Celebrate Sunday Mass - 10.29.23
OCTOBER 29, 2023 -- 30th Sunday in Ordinary Time
10/29/2023 (1 month ago)
By Deacon Keith Fournier
My friends, brothers, and sisters in the Lord
In an Apostolic Letter entitled"The Lords Day" (Dies Domini),Pope St John Paul II gave a summary of the Christian understanding of Sunday, and underscored our obligation to honor the Lords Day. The Letter began with these words:
"The Lord's Day - as Sunday was called from Apostolic times - has always been accorded special attention in the history of the Church because of its close connection with the very core of the Christian mystery. In fact, in the weekly reckoning of time Sunday recalls the day of Christ's Resurrection. It is Easter which returns week by week, celebrating Christ's victory over sin and death, the fulfilment in him of the first creation and the dawn of "the new creation" (cf. 2 Cor 5:17). It is the day which recalls in grateful adoration the world's first day and looks forward in active hope to "the last day", when Christ will come in glory (cf. Acts 1:11; 1 Th 4:13-17) and all things will be made new (cf. Rev 21:5)".
Sometimes, Catholics and other Christians refer to Sunday as a "Christian Sabbath". Though well intentioned, this is incorrect. Sunday is "the Lords Day". This apostolic letter cites the biblical sources and the writings of the early Church manuals and early Church Fathers. The readings for the Sunday Mass set a framework for us to reflect on throughout the coming week.
In our first reading, we heard a portion of the law which was given to Moses by the Lord, for the Lords chosen people, Israel to follow. Remember, Moses has come down from the Mountain with the Ten Commandments. Now, the very way of life those commandments required is being explained in a way of life. Israel, the people of the Covenant, is to reveal Gods love to all the Nations, in the way the Jewish people live their lives for the Lord. In choosing Israel as His People, the Lord intended to use them as His Instrument to bring all Nations back to Him by revealing Himself to all the Nations through them. His plan of salvation was universal.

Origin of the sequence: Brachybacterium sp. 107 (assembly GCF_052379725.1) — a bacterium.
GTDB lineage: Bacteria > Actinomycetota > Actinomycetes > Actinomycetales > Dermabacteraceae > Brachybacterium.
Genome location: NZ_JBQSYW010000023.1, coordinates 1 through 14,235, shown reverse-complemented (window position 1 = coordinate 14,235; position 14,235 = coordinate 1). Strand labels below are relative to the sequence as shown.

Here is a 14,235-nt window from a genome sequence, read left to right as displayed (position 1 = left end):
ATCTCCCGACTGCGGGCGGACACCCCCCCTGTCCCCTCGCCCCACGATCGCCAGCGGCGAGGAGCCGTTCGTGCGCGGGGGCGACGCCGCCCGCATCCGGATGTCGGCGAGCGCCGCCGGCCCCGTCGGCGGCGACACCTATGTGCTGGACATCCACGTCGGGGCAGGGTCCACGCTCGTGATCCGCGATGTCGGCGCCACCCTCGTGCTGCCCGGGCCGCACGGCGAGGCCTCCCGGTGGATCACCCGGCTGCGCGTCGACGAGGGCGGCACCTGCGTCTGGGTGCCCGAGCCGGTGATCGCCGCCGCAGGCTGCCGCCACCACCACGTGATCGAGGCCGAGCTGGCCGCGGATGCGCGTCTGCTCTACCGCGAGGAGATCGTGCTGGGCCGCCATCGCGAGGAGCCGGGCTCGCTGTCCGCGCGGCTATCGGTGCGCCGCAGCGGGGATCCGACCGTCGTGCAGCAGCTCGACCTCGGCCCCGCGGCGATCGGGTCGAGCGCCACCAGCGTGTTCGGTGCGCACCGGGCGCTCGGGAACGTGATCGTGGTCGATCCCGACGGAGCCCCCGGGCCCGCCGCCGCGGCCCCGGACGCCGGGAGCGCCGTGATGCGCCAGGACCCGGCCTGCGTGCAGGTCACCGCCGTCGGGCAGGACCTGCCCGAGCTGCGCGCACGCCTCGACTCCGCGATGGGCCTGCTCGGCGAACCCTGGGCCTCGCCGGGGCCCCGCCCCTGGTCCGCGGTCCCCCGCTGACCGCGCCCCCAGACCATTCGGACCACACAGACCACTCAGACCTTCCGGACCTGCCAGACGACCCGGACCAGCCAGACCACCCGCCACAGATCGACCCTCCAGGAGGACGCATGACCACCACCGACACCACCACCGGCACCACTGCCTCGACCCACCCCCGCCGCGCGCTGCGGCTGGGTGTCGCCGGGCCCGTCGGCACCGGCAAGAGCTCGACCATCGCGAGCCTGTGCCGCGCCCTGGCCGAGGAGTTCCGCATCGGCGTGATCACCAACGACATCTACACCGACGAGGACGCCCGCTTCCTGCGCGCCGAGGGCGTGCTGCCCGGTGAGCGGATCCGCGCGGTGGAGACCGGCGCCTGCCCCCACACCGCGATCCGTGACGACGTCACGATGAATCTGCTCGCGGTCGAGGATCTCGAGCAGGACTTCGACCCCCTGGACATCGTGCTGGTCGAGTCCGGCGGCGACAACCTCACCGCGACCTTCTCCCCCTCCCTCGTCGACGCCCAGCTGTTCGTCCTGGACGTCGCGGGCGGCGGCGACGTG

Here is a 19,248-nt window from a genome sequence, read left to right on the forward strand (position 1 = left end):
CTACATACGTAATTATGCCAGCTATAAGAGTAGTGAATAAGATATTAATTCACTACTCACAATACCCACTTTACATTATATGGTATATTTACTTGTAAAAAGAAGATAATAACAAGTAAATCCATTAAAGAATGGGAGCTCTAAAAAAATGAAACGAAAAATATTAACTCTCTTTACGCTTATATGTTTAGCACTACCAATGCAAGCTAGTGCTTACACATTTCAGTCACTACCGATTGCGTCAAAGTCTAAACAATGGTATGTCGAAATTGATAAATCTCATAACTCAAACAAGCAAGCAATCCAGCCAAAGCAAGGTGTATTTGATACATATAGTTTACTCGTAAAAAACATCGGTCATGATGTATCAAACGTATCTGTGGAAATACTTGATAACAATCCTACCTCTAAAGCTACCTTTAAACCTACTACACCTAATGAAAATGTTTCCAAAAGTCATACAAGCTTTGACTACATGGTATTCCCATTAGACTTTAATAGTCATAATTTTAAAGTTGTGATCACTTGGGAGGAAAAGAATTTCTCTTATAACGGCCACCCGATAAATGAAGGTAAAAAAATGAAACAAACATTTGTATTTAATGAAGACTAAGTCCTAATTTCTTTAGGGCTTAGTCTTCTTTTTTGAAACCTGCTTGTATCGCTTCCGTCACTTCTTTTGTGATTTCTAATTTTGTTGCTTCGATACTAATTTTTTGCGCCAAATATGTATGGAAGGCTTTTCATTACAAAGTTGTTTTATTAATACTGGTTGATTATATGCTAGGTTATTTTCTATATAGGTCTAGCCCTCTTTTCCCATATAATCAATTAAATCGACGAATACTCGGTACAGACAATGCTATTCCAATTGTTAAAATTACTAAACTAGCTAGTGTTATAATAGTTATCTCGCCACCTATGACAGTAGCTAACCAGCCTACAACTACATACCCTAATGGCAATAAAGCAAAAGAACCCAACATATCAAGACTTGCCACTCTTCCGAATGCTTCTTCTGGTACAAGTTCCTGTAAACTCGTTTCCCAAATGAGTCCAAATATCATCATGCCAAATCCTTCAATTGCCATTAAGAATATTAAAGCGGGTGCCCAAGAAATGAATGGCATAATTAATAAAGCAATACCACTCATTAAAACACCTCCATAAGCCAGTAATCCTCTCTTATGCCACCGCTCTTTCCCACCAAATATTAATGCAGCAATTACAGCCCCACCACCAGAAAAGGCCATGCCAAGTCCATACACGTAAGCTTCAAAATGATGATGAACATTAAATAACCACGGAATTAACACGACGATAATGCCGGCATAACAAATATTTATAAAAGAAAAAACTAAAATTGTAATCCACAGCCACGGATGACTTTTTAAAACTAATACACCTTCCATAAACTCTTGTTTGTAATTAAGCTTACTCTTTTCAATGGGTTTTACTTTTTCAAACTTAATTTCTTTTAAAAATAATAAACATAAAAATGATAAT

The Lord reminded Israel that they were "aliens" in Egypt, and that He had delivered them from bondage. Further, that they were to manifest that same sort of behavior toward all aliens. Similarly, when they encountered the poor, or lent to them, they were to behave in a manner which reflected their special relationship with the Lord.
These admonitions continue today, for the people of the New Covenant, the Church, the New Israel, which has been grafted into the vine through Jesus the Christ and empowered to live and display His way of Life. As Christians, followers of Jesus Christ, how do we treat the "aliens" in our own lives? How do we view them? How do we treat the poor, in all of their manifestations?
If we follow the advice of David in our responsorial Psalm, we will continue in a relationship with the Lord and be able to live these admonitions.
In our second reading, we continued hearing excerpts from the Apostle Paul's first Letter to the Thessalonians. St. Paul, in the verse right before the first one we heard, reminded the early Christians that they were beloved by God and that they had been called and chosen by God. Now, he reminds them that they had the power of the Holy Spirit to draw upon and the example of the Apostles to follow.
He reminded them that they had broken away from worshipping false gods and were converted for living a new way of life in Jesus Christ. When we listen to these words to the early believers, we must remember that they were just like us! And his admonitions to them apply to us. We have been converted, by God's grace. We have been saved from sin and its consequences, including death. We have been saved for a new Way of Living, by the power of the Holy Spirit. We are to follow the Way of Jesus Christ and imitate the Saints who have gone on before us.
How are we doing?
The Gospel text appointed for todayďż˝ s Holy Mass is a continuation of the 22d Chapter of St Matthew. A lawyer is trying to test Jesus on which is the greatest commandment. Jesus recites a portion of the great Shema of Israel ďż˝" we are to love the Lord our God with all our heart, soul, and mind. In other words, with our whole person. And, we are to love our neighbor as ourselves.
They could not refute this. They recited it regularly. Though, they clearly were not living it. That was evident by their behavior toward Him.
So, this "disconnect" between what we say and how we live often continues. We all know this call to love the Lord and our neighbor includes us as well. But, do we live it? When we direct our entire lives toward the Lord and serve our neighbors. When we forget about ourselves, and put the Lord first, we find genuine happiness. To do that we need grace. Gods' Divine Life. He has given it to us fully in His Son and it is mediated through His Mystical Body, the Church.
How are we doing?
Have a wonderful Lord's Day,
Deacon Keith Fournier, JD, MTS, MPhil
Dean of Catholic Online School
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